As for the plot, a famous and very successful writer, Paul Sheldon (James Caan), finds himself at the mercy of his "Number One Fan", Annie Wilkes (Kathy Bates). While incapacitated, Sheldon learns that it was no coincidence that his nurse, Annie, was on hand to save him after a car accident. In fact, she had been stalking him. Sheldon will have to rely on his imagination and his wits to survive, and while "he once wrote for a living, now he's writing to stay alive". This plot synopsis might sound a little obscure if you haven't seen the movie, but I've intentionally been vague. I recall literally leaping out of my seat quite a few times when I saw this movie originally at the cinema, and that first confronting viewing must be savoured.

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Transfer Quality


    Considering the age of the movie, I was very impressed with this transfer. While it is a little grainy at times, the movie looks only two or three years old, and not the teenager that it now is.

    The transfer is presented in an aspect ratio of 1.85:1 and is 16x9 enhanced.

    The sharpness is excellent, and the shadow detail and colour are very good.

    There are no problems with MPEG or film-to-video artefacts. Tiny film artefacts appear infrequently throughout, but they are never distracting.

    Ten sets of subtitles are present on the DVD, and the English subtitles are accurate.

    This is an RSDL disc, with the layer change placed at 66:19.

Video Ratings Summary
Shadow Detail
Film-To-Video Artefacts
Film Artefacts


    Originally released theatrically and on DVD in Dolby Stereo-Surround, the Special Edition has been remixed into Dolby Digital 5.1 but retains much of its original Stereo-Surround feel.

    Apart from the English Dolby Digital 5.1 audio track (448Kb/s), there is also a Czech Dolby Digital 2.0 (224Kb/s) soundtrack, and two English Audio Commentaries.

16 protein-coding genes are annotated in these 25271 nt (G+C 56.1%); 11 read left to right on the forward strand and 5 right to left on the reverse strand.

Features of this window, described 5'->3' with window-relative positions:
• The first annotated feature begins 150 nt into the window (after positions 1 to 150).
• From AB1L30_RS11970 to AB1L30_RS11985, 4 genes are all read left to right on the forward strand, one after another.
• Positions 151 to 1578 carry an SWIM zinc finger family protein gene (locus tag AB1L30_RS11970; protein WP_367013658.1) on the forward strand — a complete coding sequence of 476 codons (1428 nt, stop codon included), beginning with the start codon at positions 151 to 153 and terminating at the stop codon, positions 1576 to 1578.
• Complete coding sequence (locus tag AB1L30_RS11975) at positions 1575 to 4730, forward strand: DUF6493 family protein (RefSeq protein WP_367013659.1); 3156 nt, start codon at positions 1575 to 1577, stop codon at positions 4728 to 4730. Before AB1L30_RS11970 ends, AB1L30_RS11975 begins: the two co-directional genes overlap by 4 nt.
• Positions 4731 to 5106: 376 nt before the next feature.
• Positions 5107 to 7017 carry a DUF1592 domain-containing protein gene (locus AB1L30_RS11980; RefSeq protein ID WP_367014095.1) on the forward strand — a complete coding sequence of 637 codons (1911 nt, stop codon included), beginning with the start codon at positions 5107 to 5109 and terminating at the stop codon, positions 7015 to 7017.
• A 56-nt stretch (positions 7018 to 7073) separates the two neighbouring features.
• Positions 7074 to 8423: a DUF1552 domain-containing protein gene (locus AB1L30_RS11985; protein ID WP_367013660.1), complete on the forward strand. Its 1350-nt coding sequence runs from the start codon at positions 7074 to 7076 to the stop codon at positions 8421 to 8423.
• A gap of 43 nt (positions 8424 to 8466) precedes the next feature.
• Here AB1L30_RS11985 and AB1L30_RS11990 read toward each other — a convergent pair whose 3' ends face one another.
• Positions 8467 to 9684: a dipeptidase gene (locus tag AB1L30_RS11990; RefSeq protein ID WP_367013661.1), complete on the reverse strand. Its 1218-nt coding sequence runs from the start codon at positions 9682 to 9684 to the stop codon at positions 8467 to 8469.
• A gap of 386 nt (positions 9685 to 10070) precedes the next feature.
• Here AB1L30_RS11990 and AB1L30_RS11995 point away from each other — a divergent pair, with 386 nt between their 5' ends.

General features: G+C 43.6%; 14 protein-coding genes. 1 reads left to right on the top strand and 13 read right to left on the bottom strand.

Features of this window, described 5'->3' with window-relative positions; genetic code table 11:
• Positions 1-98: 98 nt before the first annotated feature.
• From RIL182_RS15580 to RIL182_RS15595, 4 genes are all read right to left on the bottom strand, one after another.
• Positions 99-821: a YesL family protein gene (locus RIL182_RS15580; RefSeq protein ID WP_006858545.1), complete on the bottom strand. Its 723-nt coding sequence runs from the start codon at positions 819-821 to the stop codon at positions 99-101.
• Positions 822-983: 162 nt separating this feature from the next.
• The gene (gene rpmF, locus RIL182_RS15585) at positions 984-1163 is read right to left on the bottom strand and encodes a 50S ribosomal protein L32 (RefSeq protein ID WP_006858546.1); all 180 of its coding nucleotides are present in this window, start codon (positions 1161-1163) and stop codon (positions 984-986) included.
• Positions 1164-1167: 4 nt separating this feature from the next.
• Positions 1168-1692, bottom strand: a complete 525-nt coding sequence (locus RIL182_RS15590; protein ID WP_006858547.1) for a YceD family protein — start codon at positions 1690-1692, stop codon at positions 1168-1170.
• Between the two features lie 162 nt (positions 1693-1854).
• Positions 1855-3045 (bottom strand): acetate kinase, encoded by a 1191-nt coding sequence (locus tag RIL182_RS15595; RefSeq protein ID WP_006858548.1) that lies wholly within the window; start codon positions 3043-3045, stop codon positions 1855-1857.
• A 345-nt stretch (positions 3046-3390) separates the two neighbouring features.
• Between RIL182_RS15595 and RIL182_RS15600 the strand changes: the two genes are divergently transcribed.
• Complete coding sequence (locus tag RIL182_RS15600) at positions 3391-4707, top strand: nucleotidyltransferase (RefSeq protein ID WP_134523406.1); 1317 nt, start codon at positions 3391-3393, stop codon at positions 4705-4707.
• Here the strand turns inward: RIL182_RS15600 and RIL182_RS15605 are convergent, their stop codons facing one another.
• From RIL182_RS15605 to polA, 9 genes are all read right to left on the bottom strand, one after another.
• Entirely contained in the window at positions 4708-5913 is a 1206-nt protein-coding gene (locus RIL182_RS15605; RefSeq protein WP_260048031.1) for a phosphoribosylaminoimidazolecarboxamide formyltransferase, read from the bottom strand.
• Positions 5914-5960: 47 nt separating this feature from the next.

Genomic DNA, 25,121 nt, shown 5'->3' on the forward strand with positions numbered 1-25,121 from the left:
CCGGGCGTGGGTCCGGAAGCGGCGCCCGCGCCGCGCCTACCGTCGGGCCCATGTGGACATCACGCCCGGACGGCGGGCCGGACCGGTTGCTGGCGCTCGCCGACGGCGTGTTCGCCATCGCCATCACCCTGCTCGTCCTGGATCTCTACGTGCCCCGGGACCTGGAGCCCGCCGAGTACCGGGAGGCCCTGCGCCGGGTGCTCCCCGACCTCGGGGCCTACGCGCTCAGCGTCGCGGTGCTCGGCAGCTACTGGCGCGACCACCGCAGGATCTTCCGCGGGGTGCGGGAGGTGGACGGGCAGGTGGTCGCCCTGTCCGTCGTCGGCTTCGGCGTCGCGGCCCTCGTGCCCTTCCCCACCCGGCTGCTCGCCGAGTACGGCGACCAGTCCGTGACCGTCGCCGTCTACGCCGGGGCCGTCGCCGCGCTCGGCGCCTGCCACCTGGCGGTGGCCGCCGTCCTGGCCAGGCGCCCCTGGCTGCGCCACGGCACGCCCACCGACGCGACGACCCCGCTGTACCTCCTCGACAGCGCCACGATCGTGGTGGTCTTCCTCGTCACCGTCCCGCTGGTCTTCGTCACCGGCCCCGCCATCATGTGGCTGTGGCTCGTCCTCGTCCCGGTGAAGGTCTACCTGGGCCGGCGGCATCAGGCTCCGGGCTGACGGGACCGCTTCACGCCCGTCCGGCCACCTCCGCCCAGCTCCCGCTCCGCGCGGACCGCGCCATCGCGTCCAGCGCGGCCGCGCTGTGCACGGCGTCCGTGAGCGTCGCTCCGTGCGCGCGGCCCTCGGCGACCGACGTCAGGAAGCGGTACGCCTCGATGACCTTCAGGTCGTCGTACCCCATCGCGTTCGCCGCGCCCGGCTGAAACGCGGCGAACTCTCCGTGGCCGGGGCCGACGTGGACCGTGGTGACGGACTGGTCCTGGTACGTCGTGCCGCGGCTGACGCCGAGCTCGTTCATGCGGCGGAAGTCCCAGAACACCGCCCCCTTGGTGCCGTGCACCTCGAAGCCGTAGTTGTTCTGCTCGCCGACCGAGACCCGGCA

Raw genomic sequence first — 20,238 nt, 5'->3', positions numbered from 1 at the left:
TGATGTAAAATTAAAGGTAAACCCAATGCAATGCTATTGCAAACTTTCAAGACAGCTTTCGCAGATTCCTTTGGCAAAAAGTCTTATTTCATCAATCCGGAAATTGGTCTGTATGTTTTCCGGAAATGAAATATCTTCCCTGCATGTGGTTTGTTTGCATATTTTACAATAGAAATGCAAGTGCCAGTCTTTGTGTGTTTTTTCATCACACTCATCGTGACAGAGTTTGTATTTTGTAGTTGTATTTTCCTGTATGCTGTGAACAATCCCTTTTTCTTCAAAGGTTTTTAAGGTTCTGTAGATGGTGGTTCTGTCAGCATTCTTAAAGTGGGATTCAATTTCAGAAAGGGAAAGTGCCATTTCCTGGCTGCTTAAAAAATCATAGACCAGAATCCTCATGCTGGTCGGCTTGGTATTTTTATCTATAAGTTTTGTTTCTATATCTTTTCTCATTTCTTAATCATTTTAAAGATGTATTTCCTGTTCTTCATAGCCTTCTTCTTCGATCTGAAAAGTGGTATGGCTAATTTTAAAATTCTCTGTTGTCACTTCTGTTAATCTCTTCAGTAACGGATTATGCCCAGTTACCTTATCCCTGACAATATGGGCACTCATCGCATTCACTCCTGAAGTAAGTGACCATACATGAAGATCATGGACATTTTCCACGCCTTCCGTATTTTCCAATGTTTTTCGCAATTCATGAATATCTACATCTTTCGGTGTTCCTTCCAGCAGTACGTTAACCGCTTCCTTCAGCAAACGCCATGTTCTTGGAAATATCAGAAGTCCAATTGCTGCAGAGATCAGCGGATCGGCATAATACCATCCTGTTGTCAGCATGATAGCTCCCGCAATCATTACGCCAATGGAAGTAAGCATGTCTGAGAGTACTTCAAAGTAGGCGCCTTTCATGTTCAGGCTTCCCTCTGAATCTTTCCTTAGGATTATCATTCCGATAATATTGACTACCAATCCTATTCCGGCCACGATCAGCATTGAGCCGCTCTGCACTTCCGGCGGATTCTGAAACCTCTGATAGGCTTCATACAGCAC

The dialogue quality and audio sync are excellent on the default English Dolby Digital 5.1 audio track.

    The suspenseful musical score is credited to Marc Shaiman, and it seems to pay homage to the great Bernard (Psycho) Herman, which suits the movie's Hitchcock style. There is also a smattering of Liberace music, which is related to the plot.

    The surround sound mix is quite front-heavy, but the rear speakers are used occasionally to help carry the score and provide ambience, for example the swirling snow blizzard at 5:49. The subwoofer is also utilised very occasionally to support some of the effects, such as during the thunderstorm at 71:36.

Audio Ratings Summary
Audio Sync
Surround Channel Use


    Unlike the original DVD release, this Special Edition is loaded with extras.


    An animated menu.

Misery Loves Company (29:51)

    Presented in an aspect ratio of 1.33:1, with Dolby Digital stereo audio, this extra includes interviews with Goldman, Reiner, Sonnenfeld, and other key members of the cast and crew.

Musical Misery Tour (14:28)

    Presented in an aspect ratio of 1.33:1, with Dolby Digital stereo audio, composer Shaiman discusses his creative processes.

Audio Commentaries

    Goldman and Reiner provide separate commentary tracks, which include plenty of insights and anecdotes.

Photo Gallery

    A series of production stills.

Theatrical Trailer (2:15)

    Presented in an aspect ratio of 1.85:1 with Dolby Digital stereo audio.

Theatrical Teaser Trailer (0:54)

    Also presented in an aspect ratio of 1.85:1, with Dolby Digital stereo audio.

R4 vs R1

NOTE: To view non-R4 releases, your equipment needs to be multi-zone compatible and usually also NTSC compatible.

    A Special Edition of Misery has not been released on DVD in Region 1. In comparison to their current version:

    The Region 4 DVD misses out on:

    The Region 1 DVD misses out on:

    Obviously, I favour the local release.


    If there is anyone who hasn't seen Misery, I strongly recommend that they do. If, however, you're already a fan like me, then this DVD is well worth adding to your collection. This Special Edition replaces the vastly inferior DVD released a few years ago.

    The video quality is very good.

    The audio quality is good, albeit quite front-heavy.

    The extras are genuine and plentiful.

Ratings (out of 5)


© Brandon Robert Vogt (warning: bio hazard)
Friday, March 07, 2003
Review Equipment
DVDPioneer DV-535, using S-Video output
DisplayGrundig Elegance 82-2101 (82cm, 16x9). Calibrated with Video Essentials. This display device is 16x9 capable.
Audio DecoderBuilt in to amplifier/receiver. Calibrated with Video Essentials.
AmplificationSony STR DE-545
SpeakersSony SS-V315 x5; Sony SA-WMS315 subwoofer